Steamboat continues work on short-term rental rules while wondering if new policy will reduce numbers |

Steamboat continues work on short-term rental rules while wondering if new policy will reduce numbers

A slide from Steamboat Springs Planning and Community Development Director Rebecca Bessey lays out potential zones for regulating short-term rentals and vacation home rental.
Steamboat Springs Planning Commission

As the Steamboat Springs City Council and Planning Commission hash out the details of a new short-term rental policy, one of the biggest challenges will be determining whether existing short term rentals should be allowed to continue operating or whether steps should be taken to reduce the current number.

While final maps and decisions have not yet been made, any new short-term rental policy will likely include three zones — a green “by-right” zone in which there are no restrictions, a yellow zone with a cap and possibly other restrictions, and a red “prohibited” zone.

The yellow zone will likely be divided into smaller zones, each with a different maximum cap number set on short-term rentals.

But, as asked during city council’s March 8 work session, if the approximately 3,000 current short-term rentals are allowed to continue operating — given they aren’t breaking any rules under current law — how does that do anything to reduce the number of short-term rentals in Steamboat?

On Monday, March 28, the planning commission will delve more deeply into the creation of the green, yellow, yellow sub zones, and red zones, as well as looking at more specific numbers for what caps in those yellow zones might be. Council members will also likely discuss other potential measures, such as allowing primary residents to rent their homes for a certain number of days per year.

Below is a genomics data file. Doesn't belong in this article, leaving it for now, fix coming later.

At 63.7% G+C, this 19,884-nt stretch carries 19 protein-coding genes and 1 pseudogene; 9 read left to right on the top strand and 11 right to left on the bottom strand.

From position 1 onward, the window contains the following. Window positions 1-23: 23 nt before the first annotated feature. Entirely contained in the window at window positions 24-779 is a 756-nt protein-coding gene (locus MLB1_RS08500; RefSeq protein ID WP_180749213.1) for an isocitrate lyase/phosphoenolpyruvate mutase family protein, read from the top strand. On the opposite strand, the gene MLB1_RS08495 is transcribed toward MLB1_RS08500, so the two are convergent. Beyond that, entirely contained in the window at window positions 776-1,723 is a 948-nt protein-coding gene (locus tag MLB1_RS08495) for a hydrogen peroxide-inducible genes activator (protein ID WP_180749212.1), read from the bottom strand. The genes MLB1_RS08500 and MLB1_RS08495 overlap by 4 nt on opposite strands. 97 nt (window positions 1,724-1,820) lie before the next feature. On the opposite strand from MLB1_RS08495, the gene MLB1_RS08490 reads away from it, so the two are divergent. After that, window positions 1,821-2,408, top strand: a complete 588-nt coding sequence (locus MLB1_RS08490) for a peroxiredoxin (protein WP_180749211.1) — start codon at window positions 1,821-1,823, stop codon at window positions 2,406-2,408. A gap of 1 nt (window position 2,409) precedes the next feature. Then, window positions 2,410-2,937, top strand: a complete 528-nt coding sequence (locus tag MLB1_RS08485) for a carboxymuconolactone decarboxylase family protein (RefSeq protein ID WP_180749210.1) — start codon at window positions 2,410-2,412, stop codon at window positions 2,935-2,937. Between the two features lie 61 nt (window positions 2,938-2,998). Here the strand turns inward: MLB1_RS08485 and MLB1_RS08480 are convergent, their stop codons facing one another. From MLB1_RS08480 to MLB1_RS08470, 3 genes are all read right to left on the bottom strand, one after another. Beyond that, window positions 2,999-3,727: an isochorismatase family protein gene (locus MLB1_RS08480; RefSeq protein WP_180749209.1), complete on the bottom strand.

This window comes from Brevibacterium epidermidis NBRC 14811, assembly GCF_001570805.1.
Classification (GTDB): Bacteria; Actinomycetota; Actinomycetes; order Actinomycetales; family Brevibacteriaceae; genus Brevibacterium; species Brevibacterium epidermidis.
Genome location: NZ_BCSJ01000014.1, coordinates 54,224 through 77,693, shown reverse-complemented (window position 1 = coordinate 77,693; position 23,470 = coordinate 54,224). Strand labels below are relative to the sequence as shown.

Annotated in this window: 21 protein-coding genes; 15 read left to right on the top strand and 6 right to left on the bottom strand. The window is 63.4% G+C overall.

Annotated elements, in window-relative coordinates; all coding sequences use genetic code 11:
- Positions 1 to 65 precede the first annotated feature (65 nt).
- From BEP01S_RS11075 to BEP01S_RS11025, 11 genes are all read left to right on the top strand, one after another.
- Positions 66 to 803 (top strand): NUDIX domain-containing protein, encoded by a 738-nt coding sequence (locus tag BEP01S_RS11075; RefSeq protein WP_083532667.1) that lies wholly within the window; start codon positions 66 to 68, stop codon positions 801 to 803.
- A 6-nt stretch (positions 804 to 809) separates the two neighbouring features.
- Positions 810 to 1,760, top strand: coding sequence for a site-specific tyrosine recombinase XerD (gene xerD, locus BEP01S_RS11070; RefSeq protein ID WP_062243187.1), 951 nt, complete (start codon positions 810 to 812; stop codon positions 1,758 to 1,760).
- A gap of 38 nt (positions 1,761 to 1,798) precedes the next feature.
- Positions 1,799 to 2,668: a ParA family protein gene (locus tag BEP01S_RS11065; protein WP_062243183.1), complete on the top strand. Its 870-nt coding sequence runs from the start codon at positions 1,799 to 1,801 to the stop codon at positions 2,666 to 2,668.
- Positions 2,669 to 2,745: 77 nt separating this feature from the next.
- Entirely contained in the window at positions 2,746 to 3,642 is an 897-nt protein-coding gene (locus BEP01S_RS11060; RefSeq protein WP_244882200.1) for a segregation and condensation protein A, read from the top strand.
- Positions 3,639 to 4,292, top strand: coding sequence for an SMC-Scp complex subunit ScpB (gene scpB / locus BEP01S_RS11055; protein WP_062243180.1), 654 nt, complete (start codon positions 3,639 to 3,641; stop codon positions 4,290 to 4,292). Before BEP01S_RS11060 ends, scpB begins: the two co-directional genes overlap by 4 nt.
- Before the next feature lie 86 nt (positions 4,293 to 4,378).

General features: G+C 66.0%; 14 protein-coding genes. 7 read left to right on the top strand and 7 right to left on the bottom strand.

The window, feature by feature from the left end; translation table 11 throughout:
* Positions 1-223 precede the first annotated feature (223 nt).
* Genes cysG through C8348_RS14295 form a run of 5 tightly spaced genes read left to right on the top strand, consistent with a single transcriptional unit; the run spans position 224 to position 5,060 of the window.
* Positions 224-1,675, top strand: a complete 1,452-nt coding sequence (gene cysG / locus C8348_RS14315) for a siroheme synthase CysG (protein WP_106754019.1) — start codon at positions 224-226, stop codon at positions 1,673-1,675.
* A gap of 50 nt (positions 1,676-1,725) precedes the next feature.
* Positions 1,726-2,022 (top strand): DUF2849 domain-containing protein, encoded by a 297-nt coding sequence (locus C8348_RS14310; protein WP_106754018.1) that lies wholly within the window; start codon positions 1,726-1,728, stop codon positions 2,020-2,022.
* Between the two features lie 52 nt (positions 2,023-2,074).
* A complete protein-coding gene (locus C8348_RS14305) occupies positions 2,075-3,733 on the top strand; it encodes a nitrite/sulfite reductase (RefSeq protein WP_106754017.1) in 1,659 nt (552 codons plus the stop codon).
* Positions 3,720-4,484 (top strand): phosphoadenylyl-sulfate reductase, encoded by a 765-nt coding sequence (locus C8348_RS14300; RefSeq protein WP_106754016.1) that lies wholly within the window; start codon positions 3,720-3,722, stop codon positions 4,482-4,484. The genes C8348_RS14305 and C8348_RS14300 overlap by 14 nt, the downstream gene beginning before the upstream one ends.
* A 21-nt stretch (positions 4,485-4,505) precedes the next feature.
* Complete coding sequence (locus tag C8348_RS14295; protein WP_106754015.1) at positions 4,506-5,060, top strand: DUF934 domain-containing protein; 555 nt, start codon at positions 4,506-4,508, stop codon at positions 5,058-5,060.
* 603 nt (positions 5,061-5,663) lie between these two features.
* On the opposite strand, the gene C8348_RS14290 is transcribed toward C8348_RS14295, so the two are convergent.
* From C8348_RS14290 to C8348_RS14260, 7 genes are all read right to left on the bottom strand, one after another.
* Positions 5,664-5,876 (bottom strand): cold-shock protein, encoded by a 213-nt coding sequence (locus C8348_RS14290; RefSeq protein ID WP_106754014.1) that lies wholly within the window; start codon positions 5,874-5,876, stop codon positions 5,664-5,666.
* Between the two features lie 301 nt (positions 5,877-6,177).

In all likelihood, “hosted” rentals — or primary residents who rent out a room in their house while they are still living there — will be exempt from any restrictions.

In April, council is planning an executive session to better explore the legal implications of two paths — offering “legal nonconforming” status to all existing short-term rentals or pursuing a mechanism that would disallow current operators.

In the context of short-term rentals, “legal nonconforming status” means the use was legal under the established code at the time, explained Steamboat Springs Planning and Community Development Director Rebecca Bessey. Once officially registered as “legal nonconforming,” that use would be permitted to continue.

Right now, short-term rentals in multi-family units — three or more — are not required to have licenses, nor are there any restrictions other than in the strictly prohibited areas.

The question of what will happen to existing rentals really only applies to the yet-to-be-determined “yellow” neighborhoods, where the plan is for short-term rentals to be allowed but restricted.